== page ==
Now that it’s unleashed its army of new Fenix 5 watches, Garmin is turning back to the fitness tracker with the Garmin Vivosmart 3. “But where is the Vivosmart 2?” we hear you cry. Well, the Vivosmart HR+ kind of filled that role, but its new tracker is also a bit of a step-change.
Fitness is still very much on the agenda, with Garmin debuting VO2 Maxtracking alongside exercise detection, rep counting, and of course a heart rate monitor, but there’s also more of a focus on day-to-day wellness with stress tracking, guided breathing exercises, and sleep monitoring too.
It does drop the GPS as a result, a feature of the Vivosmart HR+, limiting its potential as a running device in our eyes. It also comes in at $139.99, so Garmin is targeting the lower end of the fitness tracking market with Fitbit squarely in its sights.
The design is of the Vivosmart is functional, but not its strongest suit. The textured rubber band has a more unibody look than its predecessors, giving way to a smooth black strip down the middle that disguises the screen. The monochrome display is completely invisible when off, but it’s quite small when on and stops short of the curve. While it might not be too inspiring to look at, it’s incredibly comfortable and also keeps it waterproof enough for swimming. Unfortunately it also attracts smudges and dust like it’s going out of fashion – seriously, it’s tough to keep this thing clean. You’ve got two versions to pick from – small to medium, and large – but its unibody build means you’re stuck with whichever size you get, so make sure you pick the right one.
At its basic, the Vivosmart 3 tracks your steps and heart rate through the day, giving you an on-device readout of your beats for the last hour, including the highest and lowest points. This in itself makes for a nice daily log of HR info, but the big new feature Garmin is making a point of is stress tracking, which draws on this data.
Now, Garmin is yet to switch on support in the Connect app, which means we’ve been testing everything directly on the device. But you can swipe to a graph that represents your level of stress, and if you find it to be alarmingly high, you can tap across to the Relax Timer, Garmin’s guided breathing feature. We need to spend a bit more time with this feature as, so far, there have been moments where we’ve felt incredibly stressed and looked down to see the Vivosmart 3 agree – but other times where it hasn’t.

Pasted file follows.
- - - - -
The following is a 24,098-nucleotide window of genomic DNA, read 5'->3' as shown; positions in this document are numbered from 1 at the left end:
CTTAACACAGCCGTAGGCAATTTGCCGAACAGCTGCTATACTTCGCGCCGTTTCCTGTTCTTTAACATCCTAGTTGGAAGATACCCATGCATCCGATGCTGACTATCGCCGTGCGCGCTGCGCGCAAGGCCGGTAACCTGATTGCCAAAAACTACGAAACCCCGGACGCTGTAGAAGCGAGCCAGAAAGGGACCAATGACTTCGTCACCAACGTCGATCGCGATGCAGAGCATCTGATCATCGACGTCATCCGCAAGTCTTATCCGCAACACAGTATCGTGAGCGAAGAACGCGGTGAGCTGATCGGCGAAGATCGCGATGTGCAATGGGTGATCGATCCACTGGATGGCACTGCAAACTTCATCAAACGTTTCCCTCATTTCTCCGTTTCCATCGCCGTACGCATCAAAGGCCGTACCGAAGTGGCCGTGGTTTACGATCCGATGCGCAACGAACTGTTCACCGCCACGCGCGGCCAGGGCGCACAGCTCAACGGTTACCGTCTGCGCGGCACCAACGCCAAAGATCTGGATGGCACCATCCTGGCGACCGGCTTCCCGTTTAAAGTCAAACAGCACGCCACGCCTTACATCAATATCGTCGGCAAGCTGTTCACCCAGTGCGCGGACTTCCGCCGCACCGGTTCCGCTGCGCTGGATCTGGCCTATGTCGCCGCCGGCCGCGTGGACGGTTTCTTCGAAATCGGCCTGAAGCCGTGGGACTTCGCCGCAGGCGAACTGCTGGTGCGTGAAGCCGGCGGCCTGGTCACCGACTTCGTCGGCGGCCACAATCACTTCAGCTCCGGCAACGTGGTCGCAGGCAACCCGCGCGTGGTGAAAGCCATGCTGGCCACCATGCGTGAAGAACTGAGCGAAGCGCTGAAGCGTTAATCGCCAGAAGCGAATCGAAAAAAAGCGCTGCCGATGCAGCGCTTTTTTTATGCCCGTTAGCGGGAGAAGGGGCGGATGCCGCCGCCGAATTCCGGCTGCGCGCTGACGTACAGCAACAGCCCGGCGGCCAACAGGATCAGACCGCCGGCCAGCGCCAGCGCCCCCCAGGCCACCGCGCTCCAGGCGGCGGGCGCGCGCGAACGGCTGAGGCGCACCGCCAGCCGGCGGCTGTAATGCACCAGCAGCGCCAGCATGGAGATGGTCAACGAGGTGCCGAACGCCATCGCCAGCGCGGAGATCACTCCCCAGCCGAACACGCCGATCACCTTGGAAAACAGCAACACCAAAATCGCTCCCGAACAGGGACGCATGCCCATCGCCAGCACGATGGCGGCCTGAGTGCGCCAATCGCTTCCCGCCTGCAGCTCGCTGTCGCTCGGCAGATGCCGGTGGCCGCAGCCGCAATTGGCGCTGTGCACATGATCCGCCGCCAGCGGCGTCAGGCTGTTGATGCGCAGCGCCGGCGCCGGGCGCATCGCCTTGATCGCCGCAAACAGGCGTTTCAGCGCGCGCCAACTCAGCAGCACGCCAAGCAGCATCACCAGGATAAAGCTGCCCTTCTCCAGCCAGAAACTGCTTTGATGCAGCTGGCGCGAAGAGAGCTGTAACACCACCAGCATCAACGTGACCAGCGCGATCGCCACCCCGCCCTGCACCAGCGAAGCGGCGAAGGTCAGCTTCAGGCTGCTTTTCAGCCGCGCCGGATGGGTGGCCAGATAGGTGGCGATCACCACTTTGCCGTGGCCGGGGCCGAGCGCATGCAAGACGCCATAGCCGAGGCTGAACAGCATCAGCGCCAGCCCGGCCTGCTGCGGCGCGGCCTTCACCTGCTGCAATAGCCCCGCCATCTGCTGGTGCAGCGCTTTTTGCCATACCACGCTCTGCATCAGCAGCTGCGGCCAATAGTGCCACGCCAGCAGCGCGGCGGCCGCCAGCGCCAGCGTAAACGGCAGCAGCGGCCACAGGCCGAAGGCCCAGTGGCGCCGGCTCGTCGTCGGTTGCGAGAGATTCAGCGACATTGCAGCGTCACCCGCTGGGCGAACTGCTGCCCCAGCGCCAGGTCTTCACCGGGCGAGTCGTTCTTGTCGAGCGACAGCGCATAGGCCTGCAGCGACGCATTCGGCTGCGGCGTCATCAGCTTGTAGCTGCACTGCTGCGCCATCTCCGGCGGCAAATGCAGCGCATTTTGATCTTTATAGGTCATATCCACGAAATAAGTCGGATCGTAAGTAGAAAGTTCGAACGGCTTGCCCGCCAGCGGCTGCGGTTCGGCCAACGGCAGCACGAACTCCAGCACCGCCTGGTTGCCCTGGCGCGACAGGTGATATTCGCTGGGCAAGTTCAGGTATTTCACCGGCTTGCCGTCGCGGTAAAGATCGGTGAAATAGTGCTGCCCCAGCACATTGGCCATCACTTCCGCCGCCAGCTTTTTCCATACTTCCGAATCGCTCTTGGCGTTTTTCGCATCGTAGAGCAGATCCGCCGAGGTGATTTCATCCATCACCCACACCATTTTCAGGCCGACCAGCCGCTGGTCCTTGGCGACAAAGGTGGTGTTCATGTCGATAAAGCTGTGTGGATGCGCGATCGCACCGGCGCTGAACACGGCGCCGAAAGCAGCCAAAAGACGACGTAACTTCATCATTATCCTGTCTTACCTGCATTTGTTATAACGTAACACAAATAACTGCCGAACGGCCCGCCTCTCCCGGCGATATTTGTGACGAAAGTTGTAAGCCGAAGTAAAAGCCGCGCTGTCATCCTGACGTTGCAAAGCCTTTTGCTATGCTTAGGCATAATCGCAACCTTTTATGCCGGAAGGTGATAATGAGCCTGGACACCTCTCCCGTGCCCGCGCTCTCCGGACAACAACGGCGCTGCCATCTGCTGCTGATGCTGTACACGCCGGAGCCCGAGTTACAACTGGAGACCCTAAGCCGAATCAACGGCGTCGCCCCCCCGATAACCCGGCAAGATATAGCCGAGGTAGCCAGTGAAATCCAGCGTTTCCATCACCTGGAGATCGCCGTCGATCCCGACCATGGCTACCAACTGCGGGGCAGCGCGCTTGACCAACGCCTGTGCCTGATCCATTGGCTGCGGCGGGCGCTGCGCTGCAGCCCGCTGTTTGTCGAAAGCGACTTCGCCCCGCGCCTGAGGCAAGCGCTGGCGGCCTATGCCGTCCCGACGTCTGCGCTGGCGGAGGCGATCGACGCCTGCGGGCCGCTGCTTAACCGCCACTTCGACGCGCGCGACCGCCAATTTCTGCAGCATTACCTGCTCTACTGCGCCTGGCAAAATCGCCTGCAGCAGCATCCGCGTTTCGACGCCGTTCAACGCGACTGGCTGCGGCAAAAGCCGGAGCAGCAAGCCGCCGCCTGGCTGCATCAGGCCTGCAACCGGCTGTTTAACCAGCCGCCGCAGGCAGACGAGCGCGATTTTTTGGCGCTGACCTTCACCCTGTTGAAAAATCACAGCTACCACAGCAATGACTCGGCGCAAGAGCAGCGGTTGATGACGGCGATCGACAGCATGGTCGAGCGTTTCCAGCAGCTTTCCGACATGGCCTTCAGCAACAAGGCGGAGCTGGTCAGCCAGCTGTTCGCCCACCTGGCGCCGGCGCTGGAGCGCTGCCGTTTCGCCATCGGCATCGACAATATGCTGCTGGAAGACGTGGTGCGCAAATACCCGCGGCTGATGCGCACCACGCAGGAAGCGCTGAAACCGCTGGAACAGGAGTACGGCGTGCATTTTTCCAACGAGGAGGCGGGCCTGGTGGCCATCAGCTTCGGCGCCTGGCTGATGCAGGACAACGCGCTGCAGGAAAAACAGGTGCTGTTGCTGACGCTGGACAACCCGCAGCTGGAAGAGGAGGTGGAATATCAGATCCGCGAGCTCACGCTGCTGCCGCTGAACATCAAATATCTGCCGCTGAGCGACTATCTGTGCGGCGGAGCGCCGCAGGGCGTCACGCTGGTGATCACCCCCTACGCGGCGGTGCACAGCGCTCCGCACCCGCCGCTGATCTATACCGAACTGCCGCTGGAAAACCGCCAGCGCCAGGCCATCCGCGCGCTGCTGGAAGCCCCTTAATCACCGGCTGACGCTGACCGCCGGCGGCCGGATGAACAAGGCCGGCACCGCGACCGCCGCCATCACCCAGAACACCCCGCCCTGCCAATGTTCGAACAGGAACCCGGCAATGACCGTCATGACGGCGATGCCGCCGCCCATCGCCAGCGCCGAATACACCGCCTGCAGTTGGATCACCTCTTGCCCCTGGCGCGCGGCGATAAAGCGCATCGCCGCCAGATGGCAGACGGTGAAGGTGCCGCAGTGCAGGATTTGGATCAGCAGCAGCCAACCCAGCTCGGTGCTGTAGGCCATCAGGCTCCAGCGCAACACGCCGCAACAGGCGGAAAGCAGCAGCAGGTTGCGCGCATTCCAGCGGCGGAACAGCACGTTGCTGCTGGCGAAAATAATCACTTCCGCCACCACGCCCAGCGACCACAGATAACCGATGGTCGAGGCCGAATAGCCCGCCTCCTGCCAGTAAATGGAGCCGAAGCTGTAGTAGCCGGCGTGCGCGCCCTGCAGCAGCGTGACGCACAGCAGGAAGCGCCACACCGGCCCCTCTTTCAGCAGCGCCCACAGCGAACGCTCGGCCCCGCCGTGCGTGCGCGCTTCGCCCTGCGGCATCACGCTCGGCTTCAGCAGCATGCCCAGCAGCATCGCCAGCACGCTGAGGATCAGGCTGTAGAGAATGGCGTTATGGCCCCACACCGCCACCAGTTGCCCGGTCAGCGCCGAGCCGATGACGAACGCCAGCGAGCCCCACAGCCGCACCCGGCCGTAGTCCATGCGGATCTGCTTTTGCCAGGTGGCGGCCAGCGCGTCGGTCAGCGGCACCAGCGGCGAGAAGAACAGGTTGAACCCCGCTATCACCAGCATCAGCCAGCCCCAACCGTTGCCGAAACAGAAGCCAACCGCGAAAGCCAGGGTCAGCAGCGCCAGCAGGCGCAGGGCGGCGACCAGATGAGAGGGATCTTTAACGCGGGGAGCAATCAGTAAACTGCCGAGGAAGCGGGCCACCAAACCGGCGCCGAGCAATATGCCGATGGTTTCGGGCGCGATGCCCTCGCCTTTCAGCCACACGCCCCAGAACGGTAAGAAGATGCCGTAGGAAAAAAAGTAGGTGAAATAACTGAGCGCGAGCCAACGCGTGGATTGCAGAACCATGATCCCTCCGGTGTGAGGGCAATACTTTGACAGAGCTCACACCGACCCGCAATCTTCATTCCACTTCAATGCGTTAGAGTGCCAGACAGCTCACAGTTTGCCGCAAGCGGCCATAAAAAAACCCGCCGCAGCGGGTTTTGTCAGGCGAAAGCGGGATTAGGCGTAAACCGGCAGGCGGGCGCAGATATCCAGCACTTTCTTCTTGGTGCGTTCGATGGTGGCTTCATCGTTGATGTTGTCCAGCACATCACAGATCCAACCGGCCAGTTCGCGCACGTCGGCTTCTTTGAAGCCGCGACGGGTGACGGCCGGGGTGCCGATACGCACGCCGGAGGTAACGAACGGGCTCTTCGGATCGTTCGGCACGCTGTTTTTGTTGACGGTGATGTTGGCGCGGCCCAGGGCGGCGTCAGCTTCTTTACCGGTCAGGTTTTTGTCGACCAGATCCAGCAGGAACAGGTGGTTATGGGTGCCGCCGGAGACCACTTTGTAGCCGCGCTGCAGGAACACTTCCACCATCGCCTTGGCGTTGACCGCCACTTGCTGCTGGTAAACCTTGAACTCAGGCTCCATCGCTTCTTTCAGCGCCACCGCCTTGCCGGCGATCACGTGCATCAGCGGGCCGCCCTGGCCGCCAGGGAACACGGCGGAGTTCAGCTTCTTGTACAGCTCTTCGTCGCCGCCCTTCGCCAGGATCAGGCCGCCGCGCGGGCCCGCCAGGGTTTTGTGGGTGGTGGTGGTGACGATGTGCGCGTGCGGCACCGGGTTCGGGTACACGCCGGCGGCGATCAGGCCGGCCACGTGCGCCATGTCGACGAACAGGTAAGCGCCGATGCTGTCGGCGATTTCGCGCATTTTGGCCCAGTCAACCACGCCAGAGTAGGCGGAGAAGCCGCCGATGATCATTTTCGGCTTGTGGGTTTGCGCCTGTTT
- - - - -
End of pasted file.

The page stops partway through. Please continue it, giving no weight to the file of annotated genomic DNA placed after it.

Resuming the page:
So far in testing the step tracking has been on point, but heart rate readings are TBD until we can use the Vivosmart 3 with the Connect app. Still, we’ve been able to take it out for a couple of runs, and testing so far has shown the heart rate tracker to be lagging a little on live readouts compared to a chest strap, but we’ll need some juicy graphs before we can draw any verdict on this. Despite lacking GPS though, we’ve found the distance tracking to be good so far when put up against a GPS-enabled device.
Beyond running, the Vivosmart 3 can also track reps, jumping jacks and step-up exercises. VO2 Max, something we’ve seen Fitbit bring in on the Charge 2, is also making its debut on a Garmin device here. This is a measure of the maximum volume of oxygen your body can utilize during exercise, and when accurate, can be a much better stat to measure your fitness against. On the Vivosmart 3 you’ll need to do a brief workout, be it a walk or a run, before it can gauge your level.
App or not app, you’re going to be navigating around the menus with taps and swipes, and this is, so far, the Vivosmart 3’s weakest point – it can be frustratingly unresponsive. Skipping through the different screens is done with a swipe up or down of the finger, and then a tap to see more data. For example, on data like step count and stair climbs you can tap to see your score for the day before, or a tap on heart rate will give you a tiny readout for the past hour along with your highest and lowest points.
So far we’ve found that it too often misinterprets taps for swipes or sometimes just doesn’t respond at all. You have to be direct and bold in your movements, although when water gets involved it seems to get worse. We got caught by the rain on one jog, and had to wrestle with the screen a lot more to get it to do what we wanted.
The Vivosmart 3 will display notifications from your paired smartphone, but again, the lack of app support thus far in testing means we haven’t be able to try this out. We’re looking forward to seeing how good this feature is in practice though. We’re also interested in whether the promised five-day battery life holds up, but all signs are good from testing so far.
All in all, there’s still a lot to dig into, and we’ll bring you our full review once we’ve had a chance to get the Vivosmart 3 working with the app and have given its fitness abilities a thorough testing.
So far, the basics seem promising, but it’s in the heart rate data that much of the battle will be won or lost. For day-to-day tracking, we’re more optimistic, but we’ll need to spend some quality time with the Vivosmart 3 before we can say whether it’s good enough for more serious workouts.